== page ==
> distribution of which entries you actually use--at any rate, it's
> "more" even if it's not "twice as many"). Perhaps this is enough cost
> in real-world situations to be worried about. I really don't know.
> * As I mentioned before, there are things floating around that think
> they know the size of PLT entries. Realistically, there will be
> plenty of people using new tools to build binaries but not using MPX
> at all, and these people will give those binaries to people who have
> old tools. In the case of someone running an old objdump on a new
> binary, they would see bogus foo@plt pseudo-symbols and be misled and
> confused. Not to mention the unknown unknowns, i.e. other things that
> "know" the size of PLT entries that we don't know about or haven't
> thought of here. It's just basic conservatism not to perturb things
> for these people who don't care about or need anything related to MPX
> at all.
We can investigate if the old objdump can deal with PLT entry size
> How a relocatable object is marked so that the linker knows whether its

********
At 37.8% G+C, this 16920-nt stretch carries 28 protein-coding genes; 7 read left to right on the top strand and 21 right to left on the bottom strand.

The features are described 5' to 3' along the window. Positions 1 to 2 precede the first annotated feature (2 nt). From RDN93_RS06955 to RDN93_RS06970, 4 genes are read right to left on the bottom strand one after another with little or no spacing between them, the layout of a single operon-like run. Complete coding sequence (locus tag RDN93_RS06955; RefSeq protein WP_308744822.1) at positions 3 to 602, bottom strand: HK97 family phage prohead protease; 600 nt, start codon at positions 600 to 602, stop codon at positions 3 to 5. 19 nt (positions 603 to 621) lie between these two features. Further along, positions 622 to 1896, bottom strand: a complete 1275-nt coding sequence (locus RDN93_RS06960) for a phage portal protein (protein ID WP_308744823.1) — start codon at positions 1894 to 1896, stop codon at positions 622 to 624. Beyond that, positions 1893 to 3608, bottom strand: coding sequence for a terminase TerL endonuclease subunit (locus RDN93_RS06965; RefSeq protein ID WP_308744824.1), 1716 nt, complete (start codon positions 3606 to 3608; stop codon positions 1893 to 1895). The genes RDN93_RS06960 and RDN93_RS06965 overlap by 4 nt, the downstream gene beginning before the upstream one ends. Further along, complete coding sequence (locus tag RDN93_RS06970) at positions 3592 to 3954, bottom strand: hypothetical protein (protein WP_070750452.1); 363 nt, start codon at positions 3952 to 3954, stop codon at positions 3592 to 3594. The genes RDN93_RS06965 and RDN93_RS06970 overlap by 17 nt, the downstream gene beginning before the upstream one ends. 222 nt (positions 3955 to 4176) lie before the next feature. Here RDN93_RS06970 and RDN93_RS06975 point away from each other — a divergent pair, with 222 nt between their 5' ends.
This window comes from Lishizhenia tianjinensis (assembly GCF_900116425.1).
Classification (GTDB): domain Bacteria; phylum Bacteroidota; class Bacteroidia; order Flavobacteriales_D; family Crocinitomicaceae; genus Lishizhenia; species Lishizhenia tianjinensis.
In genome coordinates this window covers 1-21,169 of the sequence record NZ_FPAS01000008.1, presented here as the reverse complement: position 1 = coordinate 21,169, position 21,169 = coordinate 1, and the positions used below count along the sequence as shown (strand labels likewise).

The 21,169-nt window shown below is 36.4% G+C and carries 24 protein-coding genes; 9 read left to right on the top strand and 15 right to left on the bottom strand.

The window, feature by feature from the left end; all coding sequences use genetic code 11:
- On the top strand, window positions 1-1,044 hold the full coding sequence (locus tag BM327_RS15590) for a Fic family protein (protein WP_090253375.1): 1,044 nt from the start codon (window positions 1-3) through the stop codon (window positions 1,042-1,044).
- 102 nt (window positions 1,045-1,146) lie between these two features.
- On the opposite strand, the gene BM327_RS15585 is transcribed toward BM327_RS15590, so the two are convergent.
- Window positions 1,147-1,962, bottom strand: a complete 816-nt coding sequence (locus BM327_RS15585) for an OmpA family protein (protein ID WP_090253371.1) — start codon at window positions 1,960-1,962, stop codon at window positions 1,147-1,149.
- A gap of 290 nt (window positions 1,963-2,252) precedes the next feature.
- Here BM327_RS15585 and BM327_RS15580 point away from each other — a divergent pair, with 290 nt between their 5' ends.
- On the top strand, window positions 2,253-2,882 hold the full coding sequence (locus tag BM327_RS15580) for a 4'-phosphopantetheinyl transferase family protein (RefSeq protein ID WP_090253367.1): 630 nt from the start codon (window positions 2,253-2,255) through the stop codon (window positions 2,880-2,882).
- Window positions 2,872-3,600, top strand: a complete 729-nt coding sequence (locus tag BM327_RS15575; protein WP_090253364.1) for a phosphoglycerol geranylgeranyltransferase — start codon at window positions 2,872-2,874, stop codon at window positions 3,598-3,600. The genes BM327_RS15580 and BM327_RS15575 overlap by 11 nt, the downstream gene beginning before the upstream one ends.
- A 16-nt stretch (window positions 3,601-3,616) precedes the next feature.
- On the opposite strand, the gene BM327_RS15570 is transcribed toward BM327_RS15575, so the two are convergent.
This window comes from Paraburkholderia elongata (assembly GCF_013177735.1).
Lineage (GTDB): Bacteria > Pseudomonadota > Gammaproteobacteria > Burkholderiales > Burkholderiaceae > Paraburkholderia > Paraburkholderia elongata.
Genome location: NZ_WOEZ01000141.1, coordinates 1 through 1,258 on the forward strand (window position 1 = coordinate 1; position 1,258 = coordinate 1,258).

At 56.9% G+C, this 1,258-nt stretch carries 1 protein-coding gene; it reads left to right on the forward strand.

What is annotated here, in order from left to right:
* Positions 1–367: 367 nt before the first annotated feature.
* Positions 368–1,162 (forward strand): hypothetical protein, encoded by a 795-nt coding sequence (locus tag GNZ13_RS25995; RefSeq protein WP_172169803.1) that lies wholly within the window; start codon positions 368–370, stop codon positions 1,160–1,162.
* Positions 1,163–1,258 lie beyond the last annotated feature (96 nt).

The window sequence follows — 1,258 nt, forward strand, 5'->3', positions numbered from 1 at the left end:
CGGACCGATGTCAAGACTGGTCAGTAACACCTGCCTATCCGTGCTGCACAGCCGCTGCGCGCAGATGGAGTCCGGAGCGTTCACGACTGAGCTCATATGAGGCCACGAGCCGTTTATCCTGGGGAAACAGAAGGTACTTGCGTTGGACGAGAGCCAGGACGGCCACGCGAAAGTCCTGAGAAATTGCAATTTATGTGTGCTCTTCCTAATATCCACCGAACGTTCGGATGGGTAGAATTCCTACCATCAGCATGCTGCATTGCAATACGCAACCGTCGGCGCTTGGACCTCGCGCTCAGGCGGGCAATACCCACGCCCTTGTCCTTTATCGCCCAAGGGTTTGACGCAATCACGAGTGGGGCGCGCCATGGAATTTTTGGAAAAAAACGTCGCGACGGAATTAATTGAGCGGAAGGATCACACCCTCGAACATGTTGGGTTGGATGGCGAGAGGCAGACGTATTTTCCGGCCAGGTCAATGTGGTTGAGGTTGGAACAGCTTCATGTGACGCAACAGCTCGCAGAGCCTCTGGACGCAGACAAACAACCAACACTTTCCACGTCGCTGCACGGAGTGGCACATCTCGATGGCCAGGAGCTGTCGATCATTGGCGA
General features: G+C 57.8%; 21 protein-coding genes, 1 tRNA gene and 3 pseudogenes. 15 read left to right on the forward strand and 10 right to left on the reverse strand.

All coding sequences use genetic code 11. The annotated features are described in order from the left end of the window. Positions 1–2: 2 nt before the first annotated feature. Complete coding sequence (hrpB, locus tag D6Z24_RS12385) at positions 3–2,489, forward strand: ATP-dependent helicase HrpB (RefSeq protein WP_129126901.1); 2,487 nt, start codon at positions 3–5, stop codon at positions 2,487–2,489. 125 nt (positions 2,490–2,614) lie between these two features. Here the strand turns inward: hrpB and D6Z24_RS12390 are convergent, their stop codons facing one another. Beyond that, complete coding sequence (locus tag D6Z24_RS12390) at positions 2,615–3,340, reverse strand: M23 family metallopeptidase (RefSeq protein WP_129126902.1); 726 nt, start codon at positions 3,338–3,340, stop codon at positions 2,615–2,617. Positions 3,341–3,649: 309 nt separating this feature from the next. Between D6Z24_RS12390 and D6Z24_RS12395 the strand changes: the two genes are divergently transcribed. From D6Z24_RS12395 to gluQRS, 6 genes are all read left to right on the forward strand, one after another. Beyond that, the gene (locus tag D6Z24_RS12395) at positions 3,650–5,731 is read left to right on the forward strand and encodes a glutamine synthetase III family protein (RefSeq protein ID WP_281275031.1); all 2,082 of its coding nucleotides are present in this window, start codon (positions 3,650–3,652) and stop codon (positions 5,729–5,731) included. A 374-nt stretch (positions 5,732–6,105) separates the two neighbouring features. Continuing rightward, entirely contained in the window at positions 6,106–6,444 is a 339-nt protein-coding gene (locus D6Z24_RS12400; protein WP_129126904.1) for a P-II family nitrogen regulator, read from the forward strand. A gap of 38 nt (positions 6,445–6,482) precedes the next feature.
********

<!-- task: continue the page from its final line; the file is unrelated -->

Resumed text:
> code is MPX-compatible at link time and how a DSO/executable is marked
> so that the dynamic linker knows at runtime are two separate subjects.
> For relocatable objects, I don't think there is really any precedent for
> using ELF notes to tell the linker things. It seems much nicer if the
We have been using .note.GNU-stack section at link-time for a long time.
> linker continues to treat notes completely normally, i.e. appending
> input files' same-named note sections together like with any other named
> section rather than magically recognizing and swallowing certain notes.
> OTOH, the SHT_GNU_ATTRIBUTES mechanism exists for exactly this sort of
> purpose and is used on other machines for very similar sorts of issues.
> There is both precedent and existing code in binutils to have the linker
> merge attribute sections from many input files together in a fashion
> aware of the semantics of those sections, and to have those attributes
> affect the linker's behavior in machine-specific ways. I think you have
> to make a very strong case to use anything other than SHT_GNU_ATTRIBUTES
> for this sort of purpose in relocatable objects.
> For linked objects, there a couple of obvious choices. They all require